Sunshine on offer
You wouldn’t have thought it likely after the heavy rain during the week and forecast showers for the day, but there was quite some sunshine breaking through at times.
My wife had left me at home with the kids for the day and a suggestion that I might take them flying didn’t need too much persuasion on my part. Who knows what flying weather is left as the season draws to a close? After the heavy rain, I didn’t fancy a grass airfield so after some thought I selected Bembridge on the Isle of Wight as our destination. It’s a much shorter walk to the beach (10-15 mins) than Sandown where I’d taken the family last year.
The previous evening, Andy contacted me and indicated he may join us – flying the Arrow with his family at around the same times, but he was unlikely to make it to the beach because his youngster wouldn’t walk that far. When planning the trip early next morning, we saw that the forecast now showed more showers, but the cloudbase was generally 3000 feet or more and we thought we could dodge around any nasty areas.
I decided to route via the scenic route on the way there – via Bath, Compton Abbas, Sandbanks and across to the Needles Lighthouse, up the Solent to Cowes and into Bembridge. We could return more directly north, keeping east of the Solent zone, and routing back overhead Popham, Newbury and Swindon. The flight time would be about an hour each way.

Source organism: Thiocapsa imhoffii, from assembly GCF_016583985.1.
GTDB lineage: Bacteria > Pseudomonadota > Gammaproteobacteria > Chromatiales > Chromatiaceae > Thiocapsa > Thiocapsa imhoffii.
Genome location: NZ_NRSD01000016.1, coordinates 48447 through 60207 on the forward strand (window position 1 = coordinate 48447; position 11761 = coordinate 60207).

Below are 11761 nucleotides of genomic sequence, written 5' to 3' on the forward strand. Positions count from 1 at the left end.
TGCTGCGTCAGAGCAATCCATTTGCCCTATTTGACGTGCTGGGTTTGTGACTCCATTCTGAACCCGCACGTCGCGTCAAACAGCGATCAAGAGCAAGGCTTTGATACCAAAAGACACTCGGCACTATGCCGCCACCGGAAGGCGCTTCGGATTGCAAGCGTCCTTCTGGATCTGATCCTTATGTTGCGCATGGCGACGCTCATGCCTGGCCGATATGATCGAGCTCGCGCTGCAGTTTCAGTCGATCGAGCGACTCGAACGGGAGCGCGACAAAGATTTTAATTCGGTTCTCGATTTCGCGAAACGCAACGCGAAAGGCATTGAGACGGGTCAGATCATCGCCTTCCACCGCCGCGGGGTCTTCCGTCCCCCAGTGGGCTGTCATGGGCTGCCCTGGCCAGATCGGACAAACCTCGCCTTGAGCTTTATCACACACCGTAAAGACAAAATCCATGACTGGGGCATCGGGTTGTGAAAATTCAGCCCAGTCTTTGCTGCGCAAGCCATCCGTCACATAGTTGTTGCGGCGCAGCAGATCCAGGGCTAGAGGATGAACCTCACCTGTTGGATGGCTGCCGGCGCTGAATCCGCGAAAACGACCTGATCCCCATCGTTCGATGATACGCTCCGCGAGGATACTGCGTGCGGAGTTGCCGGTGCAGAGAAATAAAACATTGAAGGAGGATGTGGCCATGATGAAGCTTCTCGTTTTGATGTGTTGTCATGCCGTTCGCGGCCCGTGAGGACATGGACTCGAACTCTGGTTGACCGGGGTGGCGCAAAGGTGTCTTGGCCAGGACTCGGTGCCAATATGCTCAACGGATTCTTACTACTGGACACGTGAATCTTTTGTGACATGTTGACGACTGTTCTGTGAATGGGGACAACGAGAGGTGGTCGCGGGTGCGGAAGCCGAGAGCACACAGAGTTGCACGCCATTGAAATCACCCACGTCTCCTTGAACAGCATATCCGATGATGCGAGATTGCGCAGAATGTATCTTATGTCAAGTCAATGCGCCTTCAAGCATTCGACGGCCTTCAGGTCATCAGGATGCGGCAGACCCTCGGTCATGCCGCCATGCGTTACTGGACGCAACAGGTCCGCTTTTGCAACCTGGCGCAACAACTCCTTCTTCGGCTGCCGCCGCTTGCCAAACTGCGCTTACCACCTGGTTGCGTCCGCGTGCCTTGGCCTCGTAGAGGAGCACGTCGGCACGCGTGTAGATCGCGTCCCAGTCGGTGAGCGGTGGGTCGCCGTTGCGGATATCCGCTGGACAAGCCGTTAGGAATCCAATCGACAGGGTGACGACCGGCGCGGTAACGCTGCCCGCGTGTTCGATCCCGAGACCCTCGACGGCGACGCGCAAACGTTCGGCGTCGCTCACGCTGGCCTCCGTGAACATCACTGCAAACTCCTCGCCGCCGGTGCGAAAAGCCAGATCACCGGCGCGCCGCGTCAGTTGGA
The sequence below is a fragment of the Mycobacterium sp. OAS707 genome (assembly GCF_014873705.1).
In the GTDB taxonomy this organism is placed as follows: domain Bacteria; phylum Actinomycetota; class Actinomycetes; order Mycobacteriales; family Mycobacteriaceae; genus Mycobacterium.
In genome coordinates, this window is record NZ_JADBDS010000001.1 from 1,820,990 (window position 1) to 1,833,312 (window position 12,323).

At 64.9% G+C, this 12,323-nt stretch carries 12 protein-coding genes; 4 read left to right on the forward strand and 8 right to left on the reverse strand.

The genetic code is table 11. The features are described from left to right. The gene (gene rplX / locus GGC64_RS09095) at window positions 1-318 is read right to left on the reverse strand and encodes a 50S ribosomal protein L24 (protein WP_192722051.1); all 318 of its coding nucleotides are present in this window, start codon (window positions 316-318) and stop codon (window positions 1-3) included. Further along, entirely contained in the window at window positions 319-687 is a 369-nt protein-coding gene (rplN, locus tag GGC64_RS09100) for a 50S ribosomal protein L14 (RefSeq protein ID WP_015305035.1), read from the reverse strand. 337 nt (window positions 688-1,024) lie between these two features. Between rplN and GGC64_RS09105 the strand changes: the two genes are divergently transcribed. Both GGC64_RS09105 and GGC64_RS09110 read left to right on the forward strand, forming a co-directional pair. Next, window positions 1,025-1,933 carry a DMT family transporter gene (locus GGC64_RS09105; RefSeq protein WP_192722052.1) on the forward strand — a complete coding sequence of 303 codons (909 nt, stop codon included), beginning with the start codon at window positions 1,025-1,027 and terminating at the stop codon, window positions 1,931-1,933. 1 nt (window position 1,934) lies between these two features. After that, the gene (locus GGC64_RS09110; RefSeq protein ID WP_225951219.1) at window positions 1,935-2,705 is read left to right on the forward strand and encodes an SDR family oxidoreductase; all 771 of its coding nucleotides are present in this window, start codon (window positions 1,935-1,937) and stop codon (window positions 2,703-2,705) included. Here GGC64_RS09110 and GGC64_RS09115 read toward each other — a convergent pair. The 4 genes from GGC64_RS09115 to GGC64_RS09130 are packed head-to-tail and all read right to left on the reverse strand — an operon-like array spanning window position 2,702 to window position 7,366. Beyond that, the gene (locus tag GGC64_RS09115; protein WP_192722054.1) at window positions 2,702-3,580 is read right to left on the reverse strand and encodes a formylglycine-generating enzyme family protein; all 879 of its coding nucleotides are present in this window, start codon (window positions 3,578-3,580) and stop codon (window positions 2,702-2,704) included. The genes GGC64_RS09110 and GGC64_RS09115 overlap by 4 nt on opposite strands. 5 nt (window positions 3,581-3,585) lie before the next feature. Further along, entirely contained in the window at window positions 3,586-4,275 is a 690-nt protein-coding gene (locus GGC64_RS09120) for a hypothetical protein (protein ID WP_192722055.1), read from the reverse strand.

Fully preflighted and ready to go
Arrived at the clubhouse around 10 and sorted out the kit. I decided to insist we all wore lifejackets even though we would only be slightly offshore, and took a PLB just in case. After pre-flighting, I briefed everyone on the trip and we mounted up ready to go.
Departing to the South East, we headed over towards Bath and circled above our house a couple of times – we weren’t particularly low so I felt I could glide clear – and kept just outside both the Colerne and Bath controlled airspace. The kids found it strange to see the areas they knew so well on the ground from a different perspective, and picked out the school and park nearby.
We then headed down over Frome and on towards Compton Abbas, where I switched to Bournemouth. They must have been busy because we were told to standby, and I wasn’t able to ask for the transit I wanted (from Tarrant Rushton to Sandbanks) before we reached controlled airspace. I flew to the west underneath the west end stub and shortly afterwards was able to request a transit which was granted not above 2000 feet VFR. By this time Sandbanks was clearly in view and I was able to head directly for it.